Hello everyone and welcome once again to the Ultimate Motorcycling podcast—Motos and Friends. My name is Arthur Coldwells.
Motos and Friends is brought to you by the Yamaha YZF-R7—Yamaha’s awesome supersport machine that is as capable on the racetrack as it is on the street. …and it’s comfortable too! Check it out at at your local Yamaha dealer, or of course at YamahaMotorsports.com.
In this week’s first segment, Senior Editor Nic de Sena rides the BMW K 1600 GT. This is the sporty bagger version of BMW’s K series of machines, those are the models with the awesome 6-cylinder engine. The GT has been given a little makeover for 2023, and Nic gives us his take.
In the second segment, I chat with one of my all time heroes—three-time World Champion racer ‘fast’ Freddie Spencer. I’ll do my best not to come off as too much of a fanboy here, but frankly it’ll be tough!
In my humble opinion, Spencer is a contender for the GOAT—greatest of all time. Sure, his career was a little shorter than some, and his number of championships falls behind the likes of Lawson, Doohan, Rossi, and of course Marquez. But at the time, Freddie literally changed the way motorcycles were ridden. 30 years before Marc Marquez, Freddie was able to push the front wheel into a slide, corner after corner, lap after lap in order to get the bike turned faster than anyone else. Freddie took completely different lines and was able to get on the throttle so early he could out accelerate anyone off a corner.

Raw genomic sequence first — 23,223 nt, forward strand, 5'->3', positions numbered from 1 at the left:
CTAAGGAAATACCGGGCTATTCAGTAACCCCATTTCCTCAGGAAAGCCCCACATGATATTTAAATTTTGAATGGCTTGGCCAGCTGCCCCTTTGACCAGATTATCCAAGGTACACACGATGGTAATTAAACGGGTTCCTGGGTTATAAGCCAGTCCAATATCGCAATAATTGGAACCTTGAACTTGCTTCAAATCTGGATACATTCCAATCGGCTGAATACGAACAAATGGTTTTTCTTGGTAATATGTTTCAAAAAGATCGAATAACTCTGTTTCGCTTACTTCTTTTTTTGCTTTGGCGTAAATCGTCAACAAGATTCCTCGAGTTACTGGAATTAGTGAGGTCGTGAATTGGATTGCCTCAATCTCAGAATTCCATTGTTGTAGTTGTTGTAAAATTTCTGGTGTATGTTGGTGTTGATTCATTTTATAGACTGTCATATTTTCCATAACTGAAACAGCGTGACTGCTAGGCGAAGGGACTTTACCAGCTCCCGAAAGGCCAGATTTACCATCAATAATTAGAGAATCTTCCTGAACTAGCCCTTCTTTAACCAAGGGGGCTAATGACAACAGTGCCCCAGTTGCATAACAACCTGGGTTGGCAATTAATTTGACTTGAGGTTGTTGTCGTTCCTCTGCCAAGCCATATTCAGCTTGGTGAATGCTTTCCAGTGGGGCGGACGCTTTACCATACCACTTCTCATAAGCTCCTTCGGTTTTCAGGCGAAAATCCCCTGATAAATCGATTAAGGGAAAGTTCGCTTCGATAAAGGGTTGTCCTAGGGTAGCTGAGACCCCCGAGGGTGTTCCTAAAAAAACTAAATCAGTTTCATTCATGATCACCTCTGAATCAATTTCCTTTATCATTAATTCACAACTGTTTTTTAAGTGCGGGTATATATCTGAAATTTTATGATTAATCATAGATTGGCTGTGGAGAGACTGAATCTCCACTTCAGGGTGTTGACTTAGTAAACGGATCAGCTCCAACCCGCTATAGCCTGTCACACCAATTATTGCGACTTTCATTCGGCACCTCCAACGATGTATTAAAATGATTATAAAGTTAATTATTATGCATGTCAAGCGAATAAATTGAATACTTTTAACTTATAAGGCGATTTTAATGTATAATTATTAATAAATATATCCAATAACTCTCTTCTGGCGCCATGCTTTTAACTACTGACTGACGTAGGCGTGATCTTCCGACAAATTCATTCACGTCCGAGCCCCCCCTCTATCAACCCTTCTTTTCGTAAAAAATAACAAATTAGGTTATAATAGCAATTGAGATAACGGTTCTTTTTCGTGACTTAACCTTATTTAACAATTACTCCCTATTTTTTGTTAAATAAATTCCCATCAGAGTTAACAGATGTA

In the modern era, of course Freddie is the chairman of the FIM MotoGP Stewards panel. This is the panel of referees for all three classes of Grand prix racing. I talked to Freddie about his task there, and although for contractual reasons with Dorna and the FIM he cannot talk about specific riders, teams, or events, nevertheless his explanation of the job makes for interesting listening. It’s a tough job, and frankly I wouldn’t want to do it!
Actually—Ultimate Motorcycling is giving away five copies of the book—signed by Freddie himself—to the first five listeners who contact us with the correct answer to the question: How many national AMA championships did Freddie win, and which years were they?
Please email your answers to email@example.com and we will contact the winners and send you a signed copy of Feel. Those five winners will be announced on a future episode. Unfortunately for legal reasons this offer is ONLY open to US residents.
So, from all of us here at Ultimate Motorcycling, we hope you enjoy this episode!